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Width: 100% VS. width: 100vw

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Recently, I’ve noticed that using 100vw adds extra space to the right of the viewport and additionally a scrollbar to visit that extra space. It doesn’t happen with 100% so that’s what I’m currently using.

Why does this happen? I’d like to know what the under the hood implementations of the vw and vh tags are and if they really are better for responsive design.

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This happens because 100% will make the element fit into it's contained or available space.

100vw will attempt to fit the available screen including the document margin, and so you'll need to remove the body margin:

body { margin: 0; }

100vh will behave the same way.

Problem solved.

 

Interesting. Very simple solution. Thanks. In that case, is 100vw a better responsive solution than %?

 

I don't think there is a right or wrong answer to that question. I've always used 100% without any dramas, but I'd imagine that if I changed all instances of 100% to 100vw it would be fine.

If i dont specify my body to 100vh and 100vw why some width: 100%; and height: 100%; wont work?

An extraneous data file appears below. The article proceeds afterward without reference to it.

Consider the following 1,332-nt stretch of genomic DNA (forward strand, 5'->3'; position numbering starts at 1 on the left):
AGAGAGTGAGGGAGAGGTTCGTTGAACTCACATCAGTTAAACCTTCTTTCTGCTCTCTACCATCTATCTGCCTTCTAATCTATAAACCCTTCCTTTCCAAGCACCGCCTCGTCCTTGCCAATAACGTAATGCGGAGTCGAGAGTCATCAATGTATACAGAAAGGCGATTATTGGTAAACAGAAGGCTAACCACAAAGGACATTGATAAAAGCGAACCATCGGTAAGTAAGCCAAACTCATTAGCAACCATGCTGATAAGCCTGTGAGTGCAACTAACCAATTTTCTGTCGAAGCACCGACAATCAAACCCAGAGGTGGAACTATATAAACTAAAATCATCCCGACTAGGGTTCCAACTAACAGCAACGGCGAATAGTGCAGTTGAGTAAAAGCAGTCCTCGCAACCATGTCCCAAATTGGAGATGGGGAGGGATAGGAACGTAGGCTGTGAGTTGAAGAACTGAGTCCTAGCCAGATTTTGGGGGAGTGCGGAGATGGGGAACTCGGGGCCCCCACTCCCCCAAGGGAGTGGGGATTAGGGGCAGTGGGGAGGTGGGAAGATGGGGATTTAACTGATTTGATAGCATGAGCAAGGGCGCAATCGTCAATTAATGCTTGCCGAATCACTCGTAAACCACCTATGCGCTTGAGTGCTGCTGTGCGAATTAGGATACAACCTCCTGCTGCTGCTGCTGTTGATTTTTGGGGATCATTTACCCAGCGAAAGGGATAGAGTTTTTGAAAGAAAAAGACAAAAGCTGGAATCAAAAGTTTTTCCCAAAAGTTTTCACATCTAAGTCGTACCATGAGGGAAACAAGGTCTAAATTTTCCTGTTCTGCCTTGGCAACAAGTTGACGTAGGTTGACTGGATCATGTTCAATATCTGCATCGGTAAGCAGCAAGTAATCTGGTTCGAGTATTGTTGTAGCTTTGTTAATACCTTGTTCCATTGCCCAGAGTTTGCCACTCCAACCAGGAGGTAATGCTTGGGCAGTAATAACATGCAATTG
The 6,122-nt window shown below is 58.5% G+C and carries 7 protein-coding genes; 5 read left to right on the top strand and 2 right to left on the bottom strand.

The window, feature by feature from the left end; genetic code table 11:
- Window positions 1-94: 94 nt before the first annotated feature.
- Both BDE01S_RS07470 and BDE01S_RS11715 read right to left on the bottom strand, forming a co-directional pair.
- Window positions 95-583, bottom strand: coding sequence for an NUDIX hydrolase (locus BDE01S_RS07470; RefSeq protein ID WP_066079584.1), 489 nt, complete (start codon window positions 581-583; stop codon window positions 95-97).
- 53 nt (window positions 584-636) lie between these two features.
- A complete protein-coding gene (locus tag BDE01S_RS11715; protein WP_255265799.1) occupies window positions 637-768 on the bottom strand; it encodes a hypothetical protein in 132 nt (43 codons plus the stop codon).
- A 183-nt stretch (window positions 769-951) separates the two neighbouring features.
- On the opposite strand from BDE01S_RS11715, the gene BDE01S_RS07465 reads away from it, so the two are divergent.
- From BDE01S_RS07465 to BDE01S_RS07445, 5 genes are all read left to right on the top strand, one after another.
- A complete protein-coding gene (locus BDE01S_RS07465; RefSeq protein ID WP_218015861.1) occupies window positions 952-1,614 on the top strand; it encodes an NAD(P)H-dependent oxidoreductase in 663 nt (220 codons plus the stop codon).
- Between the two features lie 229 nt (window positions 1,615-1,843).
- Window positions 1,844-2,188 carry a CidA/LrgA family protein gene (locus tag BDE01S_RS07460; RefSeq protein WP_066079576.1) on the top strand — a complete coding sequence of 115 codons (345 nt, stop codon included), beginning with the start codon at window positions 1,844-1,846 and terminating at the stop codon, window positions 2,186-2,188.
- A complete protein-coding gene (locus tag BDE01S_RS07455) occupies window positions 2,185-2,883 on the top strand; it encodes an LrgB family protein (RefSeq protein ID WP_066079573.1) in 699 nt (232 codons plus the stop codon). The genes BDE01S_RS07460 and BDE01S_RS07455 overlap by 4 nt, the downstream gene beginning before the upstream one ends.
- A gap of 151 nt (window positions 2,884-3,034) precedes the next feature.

Is there a way to make my body always 100% height and 100% width?

 

You've probably got padding or margins on the element involved (or it's parents), and those have to be rendered as well, so they cause spill-over off the side of the viewport.

The only other implementation detail likely to cause you any grief with these is that they shouldn't include the width/height of any scrollbar. This means that:

  • Without overlay scrollbars, the exact value may change without the user changing the size of the viewport, because any layout change that causes the page to switch between needing and not needing a scrollbar will change the size of the viewport. This is especially important if you end up with reflows as a result of the size of elements changing, as it can cause the page to 'bounce' between displaying and not displaying a scrollbar. Many browsers other than Firefox ignore this part of the specification on desktop platforms for the vw unit to avoid the possibility of that bouncing behavior.
  • With overlay scrollbars, you might end up with some content hidden below the scrollbar when the user is hovering over the scrollbar.

As a general rule, I'd recommend against using either percentages or viewport units when you can avoid it for responsive design. You're much more likely to get consistent results by using REM's for sizing everything and changing sizes based on media queries (for example, like Bootstrap does for it's various responsive elements).

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Audiovisual Communications Major turned Web Developer | Foodie | Cinephile I speak Spanish | English | French | Japanese | Work for Center of Puerto Rican Studies

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